Senate panel OKs ban on abortions for genetic problems
PHOENIX (AP) — A proposal that would make it a felony in Arizona for a doctor to perform an abortion because the fetus has a genetic abnormality such as Down Syndrome was approved by a state Senate panel on Thursday. The measure also adds a slew of other provisions to the state’s already tough anti-abortion laws.
Republican Sen. Nancy Barto of Phoenix said her proposal protects the most vulnerable and restores dignity to aborted fetuses by requiring that they be buried or cremated. It also repeals an old law allowing women to be charged for seeking an abortion, which Barto said was needed in case the U.S. Supreme Court overturns Roe vs. Wade, the 1973 decision that found women have a constitutional right to seek an abortion.
“This bill will stop abortions solely based on the child’s genetic abnormalities,” Barto said. “My bill also protects Arizona women. They deserve more than to have their health gambled to benefit the abortion industry’s bottom line.”
Democrats on the Senate Judiciary Committee all opposed the measure, which they said intrudes on a woman’s right to make health decisions in consultation with her doctor.
“This will definitely chill that kind of medical advice because a doctor is potentially facing up to 8 years in prison for informing his patient of these abnormalities,” Tucson Democratic Sen. Kirsten Engel said.
Doctors who perform abortions because the mother decides she does not want to carry a child with a genetic abnormality could face between two and nearly nine years in prison. There are exceptions for medical emergencies. The proposal also confers all civil rights to unborn children, allows the father of an aborted child to sue, and bans the spending of any state money with organizations that provide abortion care, while banning state universities from providing abortion care.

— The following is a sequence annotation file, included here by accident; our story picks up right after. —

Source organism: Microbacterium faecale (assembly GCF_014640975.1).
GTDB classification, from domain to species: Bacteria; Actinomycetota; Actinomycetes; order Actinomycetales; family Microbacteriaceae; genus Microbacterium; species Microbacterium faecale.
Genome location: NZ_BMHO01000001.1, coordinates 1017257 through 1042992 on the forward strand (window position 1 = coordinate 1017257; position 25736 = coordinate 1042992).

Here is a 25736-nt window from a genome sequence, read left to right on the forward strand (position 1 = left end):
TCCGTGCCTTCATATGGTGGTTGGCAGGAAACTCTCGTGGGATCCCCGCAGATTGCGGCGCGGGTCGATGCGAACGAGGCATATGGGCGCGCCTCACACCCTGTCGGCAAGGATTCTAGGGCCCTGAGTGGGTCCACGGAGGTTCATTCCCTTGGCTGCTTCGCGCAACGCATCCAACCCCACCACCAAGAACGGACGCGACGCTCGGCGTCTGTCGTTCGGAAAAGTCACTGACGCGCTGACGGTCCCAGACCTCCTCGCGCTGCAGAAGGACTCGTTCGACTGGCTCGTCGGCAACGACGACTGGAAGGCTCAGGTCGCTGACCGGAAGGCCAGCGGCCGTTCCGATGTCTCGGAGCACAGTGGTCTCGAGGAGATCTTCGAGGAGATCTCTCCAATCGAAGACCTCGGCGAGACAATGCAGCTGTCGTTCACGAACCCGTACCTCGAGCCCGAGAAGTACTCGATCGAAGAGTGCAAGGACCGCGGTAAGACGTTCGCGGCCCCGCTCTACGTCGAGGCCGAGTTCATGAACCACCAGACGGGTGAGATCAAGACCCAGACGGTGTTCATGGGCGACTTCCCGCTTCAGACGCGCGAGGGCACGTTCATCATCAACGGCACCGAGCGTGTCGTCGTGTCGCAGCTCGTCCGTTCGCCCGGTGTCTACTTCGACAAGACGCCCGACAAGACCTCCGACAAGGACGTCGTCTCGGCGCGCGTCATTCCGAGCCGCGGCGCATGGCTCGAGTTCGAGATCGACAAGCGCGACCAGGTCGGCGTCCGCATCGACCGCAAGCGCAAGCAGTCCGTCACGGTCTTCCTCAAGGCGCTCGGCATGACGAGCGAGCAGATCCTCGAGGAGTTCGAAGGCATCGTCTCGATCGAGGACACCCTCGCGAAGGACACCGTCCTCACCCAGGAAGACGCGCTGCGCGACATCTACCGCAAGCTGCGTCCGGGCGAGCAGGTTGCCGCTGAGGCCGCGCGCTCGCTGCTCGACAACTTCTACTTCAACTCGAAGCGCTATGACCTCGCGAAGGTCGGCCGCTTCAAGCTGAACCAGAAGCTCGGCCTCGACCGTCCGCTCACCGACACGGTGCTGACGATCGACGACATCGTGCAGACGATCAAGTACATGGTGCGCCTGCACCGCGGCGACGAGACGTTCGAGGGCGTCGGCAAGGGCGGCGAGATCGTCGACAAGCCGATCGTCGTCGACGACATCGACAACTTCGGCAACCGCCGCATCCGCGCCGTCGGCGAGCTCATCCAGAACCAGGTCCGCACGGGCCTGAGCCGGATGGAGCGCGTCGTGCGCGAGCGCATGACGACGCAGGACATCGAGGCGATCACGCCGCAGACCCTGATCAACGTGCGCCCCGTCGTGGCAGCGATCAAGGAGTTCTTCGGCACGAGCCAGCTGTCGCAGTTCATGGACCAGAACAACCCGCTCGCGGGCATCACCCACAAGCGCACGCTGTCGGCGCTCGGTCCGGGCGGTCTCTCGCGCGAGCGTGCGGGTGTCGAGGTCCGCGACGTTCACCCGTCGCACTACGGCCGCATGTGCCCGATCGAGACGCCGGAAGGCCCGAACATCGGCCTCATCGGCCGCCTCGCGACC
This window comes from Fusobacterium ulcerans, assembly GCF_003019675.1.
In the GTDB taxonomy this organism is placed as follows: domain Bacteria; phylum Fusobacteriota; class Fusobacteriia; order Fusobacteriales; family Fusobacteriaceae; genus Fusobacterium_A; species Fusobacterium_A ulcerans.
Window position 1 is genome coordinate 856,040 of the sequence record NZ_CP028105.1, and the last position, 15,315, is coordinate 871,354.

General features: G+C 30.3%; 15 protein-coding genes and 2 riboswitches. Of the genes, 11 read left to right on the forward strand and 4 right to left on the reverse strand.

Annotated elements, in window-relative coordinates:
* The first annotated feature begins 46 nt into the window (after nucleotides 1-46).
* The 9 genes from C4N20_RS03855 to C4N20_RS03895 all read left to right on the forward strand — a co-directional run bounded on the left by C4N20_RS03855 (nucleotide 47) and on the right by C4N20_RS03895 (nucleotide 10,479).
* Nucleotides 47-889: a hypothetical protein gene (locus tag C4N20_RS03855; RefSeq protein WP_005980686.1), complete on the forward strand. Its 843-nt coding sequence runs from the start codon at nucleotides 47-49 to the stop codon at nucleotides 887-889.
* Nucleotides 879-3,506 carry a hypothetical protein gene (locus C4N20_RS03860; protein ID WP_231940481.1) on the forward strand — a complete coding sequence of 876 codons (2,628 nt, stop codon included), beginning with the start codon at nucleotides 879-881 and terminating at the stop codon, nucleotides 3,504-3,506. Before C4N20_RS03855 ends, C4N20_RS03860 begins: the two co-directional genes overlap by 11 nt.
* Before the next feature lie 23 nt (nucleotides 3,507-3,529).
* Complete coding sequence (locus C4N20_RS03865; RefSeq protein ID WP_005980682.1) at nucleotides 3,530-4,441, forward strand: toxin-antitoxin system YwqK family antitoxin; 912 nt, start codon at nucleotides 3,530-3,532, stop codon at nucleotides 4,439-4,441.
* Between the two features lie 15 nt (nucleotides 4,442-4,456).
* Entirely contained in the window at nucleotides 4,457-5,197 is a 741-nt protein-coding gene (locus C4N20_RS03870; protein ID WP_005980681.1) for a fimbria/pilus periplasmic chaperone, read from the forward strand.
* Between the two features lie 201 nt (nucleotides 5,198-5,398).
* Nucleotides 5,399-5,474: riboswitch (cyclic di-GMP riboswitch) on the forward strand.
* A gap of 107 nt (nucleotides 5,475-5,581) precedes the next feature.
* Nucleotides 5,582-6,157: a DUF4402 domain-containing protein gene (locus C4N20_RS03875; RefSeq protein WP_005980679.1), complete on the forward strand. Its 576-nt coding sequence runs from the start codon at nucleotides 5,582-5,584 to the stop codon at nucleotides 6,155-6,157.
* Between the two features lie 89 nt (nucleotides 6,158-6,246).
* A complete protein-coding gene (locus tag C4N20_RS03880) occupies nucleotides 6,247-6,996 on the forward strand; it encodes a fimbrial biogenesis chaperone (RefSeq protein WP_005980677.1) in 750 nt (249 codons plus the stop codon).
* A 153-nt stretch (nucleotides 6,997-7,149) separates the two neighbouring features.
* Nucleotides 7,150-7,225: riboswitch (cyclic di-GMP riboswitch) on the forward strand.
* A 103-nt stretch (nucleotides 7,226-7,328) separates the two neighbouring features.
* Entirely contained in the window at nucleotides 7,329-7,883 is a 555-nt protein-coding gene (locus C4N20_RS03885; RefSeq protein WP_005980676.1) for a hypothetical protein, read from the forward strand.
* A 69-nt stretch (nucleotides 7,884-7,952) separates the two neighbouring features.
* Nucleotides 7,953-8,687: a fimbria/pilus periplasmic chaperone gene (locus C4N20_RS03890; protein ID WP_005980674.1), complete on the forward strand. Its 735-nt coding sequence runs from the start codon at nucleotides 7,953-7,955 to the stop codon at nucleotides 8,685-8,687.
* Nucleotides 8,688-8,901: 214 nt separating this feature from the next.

Another provision bans abortion-inducing medication from being delivered by mail. Cathi Herrod, president of the Center for Arizona Policy, which pushes anti-abortion bills each year at the state Legislature, claimed medical abortions are more dangerous than surgical ones.
“There’s a nationwide push to send abortion pills through the mail,” Herrod said. “Women who take chemical abortion pills are four times more likely to have complications than those that have surgical abortions.”
The Guttmacher Institute, a pro-choice group that advocates for access to safe abortions, disputes Herrod’s claim that medication abortion is more dangerous.
“The attacks we are seeing on medication abortion have nothing to do with safety, it’s about politics, as the evidence shows that the risk of complications for abortion, including medication abortion is extremely low,” said Elizabeth Nash, a spokeswoman for the organization.
Planned Parenthood also opposes the bill.
“This bill is about restricting abortion care and banning abortion, and it’s not about protecting those with disabilities as the sponsor would lead us to believe,” said Marilyn Rodriguez of Planned Parenthood Advocates of Arizona. She called it “a cruel attempt to yet again limit abortion, this time by targeting families who seek this option after learning their fetus has developed a disability.”
The proposal is one of several introduced in the Republican-controlled Legislature this year, including one that would require prosecutors to charge women who decide to get abortions and the doctors who perform the procedures with homicide. That proposal from GOP Rep. Walt Blackman has not been assigned to a committee.
Republican-dominated Legislatures in several states who have been emboldened by the possibility that a more conservative Supreme Court could overturn the Roe decision have embraced proposals that could completely ban abortion this year.
For instance, lawmakers in South Carolina are considering a “heartbeat bill” that would effectively ban abortion because most women are unaware they are pregnant before a fetal heartbeat can be detected.